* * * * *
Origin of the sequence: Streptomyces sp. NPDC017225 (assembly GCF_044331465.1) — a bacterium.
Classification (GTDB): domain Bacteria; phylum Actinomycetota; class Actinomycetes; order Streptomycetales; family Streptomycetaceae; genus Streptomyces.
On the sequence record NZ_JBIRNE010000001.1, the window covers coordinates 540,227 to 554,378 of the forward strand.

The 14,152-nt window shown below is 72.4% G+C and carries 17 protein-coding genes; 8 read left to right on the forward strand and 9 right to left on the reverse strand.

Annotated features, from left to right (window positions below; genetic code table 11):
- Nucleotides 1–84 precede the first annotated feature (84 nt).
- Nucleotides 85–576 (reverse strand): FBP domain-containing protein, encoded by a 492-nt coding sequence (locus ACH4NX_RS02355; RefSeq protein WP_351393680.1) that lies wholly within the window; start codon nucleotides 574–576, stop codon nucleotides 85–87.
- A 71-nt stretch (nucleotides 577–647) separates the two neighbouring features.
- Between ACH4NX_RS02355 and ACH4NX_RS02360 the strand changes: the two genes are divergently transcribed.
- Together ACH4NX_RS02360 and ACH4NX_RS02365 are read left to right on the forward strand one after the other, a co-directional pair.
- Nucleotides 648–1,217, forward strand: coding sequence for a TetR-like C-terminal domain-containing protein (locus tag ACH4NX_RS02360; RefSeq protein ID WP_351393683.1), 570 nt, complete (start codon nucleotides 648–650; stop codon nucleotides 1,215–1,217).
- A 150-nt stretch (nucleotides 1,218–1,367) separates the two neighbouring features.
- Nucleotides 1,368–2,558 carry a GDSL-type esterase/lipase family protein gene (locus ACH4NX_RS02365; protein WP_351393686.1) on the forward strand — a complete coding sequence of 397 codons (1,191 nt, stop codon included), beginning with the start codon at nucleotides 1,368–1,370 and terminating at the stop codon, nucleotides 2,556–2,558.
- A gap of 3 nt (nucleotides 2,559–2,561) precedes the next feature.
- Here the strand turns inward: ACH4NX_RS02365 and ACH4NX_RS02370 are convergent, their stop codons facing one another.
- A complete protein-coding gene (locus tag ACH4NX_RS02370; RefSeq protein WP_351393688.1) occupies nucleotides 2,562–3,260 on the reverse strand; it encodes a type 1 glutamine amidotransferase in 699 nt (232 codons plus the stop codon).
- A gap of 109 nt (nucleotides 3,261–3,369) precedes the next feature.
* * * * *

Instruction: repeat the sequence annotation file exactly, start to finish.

Origin of the sequence: Streptomyces sp. NPDC017225 (assembly GCF_044331465.1) — a bacterium.
Classification (GTDB): domain Bacteria; phylum Actinomycetota; class Actinomycetes; order Streptomycetales; family Streptomycetaceae; genus Streptomyces.
On the sequence record NZ_JBIRNE010000001.1, the window covers coordinates 540,227 to 554,378 of the forward strand.

The 14,152-nt window shown below is 72.4% G+C and carries 17 protein-coding genes; 8 read left to right on the forward strand and 9 right to left on the reverse strand.

Annotated features, from left to right (window positions below; genetic code table 11):
- Nucleotides 1–84 precede the first annotated feature (84 nt).
- Nucleotides 85–576 (reverse strand): FBP domain-containing protein, encoded by a 492-nt coding sequence (locus ACH4NX_RS02355; RefSeq protein WP_351393680.1) that lies wholly within the window; start codon nucleotides 574–576, stop codon nucleotides 85–87.
- A 71-nt stretch (nucleotides 577–647) separates the two neighbouring features.
- Between ACH4NX_RS02355 and ACH4NX_RS02360 the strand changes: the two genes are divergently transcribed.
- Together ACH4NX_RS02360 and ACH4NX_RS02365 are read left to right on the forward strand one after the other, a co-directional pair.
- Nucleotides 648–1,217, forward strand: coding sequence for a TetR-like C-terminal domain-containing protein (locus tag ACH4NX_RS02360; RefSeq protein ID WP_351393683.1), 570 nt, complete (start codon nucleotides 648–650; stop codon nucleotides 1,215–1,217).
- A 150-nt stretch (nucleotides 1,218–1,367) separates the two neighbouring features.
- Nucleotides 1,368–2,558 carry a GDSL-type esterase/lipase family protein gene (locus ACH4NX_RS02365; protein WP_351393686.1) on the forward strand — a complete coding sequence of 397 codons (1,191 nt, stop codon included), beginning with the start codon at nucleotides 1,368–1,370 and terminating at the stop codon, nucleotides 2,556–2,558.
- A gap of 3 nt (nucleotides 2,559–2,561) precedes the next feature.
- Here the strand turns inward: ACH4NX_RS02365 and ACH4NX_RS02370 are convergent, their stop codons facing one another.
- A complete protein-coding gene (locus tag ACH4NX_RS02370; RefSeq protein WP_351393688.1) occupies nucleotides 2,562–3,260 on the reverse strand; it encodes a type 1 glutamine amidotransferase in 699 nt (232 codons plus the stop codon).
- A gap of 109 nt (nucleotides 3,261–3,369) precedes the next feature.